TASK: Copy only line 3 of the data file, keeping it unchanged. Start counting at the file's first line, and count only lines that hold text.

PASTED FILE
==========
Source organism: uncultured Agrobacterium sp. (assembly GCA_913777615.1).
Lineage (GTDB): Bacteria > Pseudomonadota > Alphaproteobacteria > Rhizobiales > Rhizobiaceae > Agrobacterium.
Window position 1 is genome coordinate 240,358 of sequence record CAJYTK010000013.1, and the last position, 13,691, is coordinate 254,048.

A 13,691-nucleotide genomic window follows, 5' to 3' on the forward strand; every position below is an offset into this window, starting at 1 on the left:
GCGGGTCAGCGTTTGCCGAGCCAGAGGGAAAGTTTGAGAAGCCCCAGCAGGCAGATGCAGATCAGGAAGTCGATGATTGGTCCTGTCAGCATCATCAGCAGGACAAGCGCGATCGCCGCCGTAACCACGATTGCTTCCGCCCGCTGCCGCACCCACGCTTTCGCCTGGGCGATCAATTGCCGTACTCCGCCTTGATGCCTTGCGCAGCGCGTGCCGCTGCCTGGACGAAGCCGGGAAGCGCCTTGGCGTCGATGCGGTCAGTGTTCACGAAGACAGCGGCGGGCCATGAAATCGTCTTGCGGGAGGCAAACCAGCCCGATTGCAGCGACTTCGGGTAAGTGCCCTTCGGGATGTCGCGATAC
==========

Window position 1 is genome coordinate 240,358 of sequence record CAJYTK010000013.1, and the last position, 13,691, is coordinate 254,048.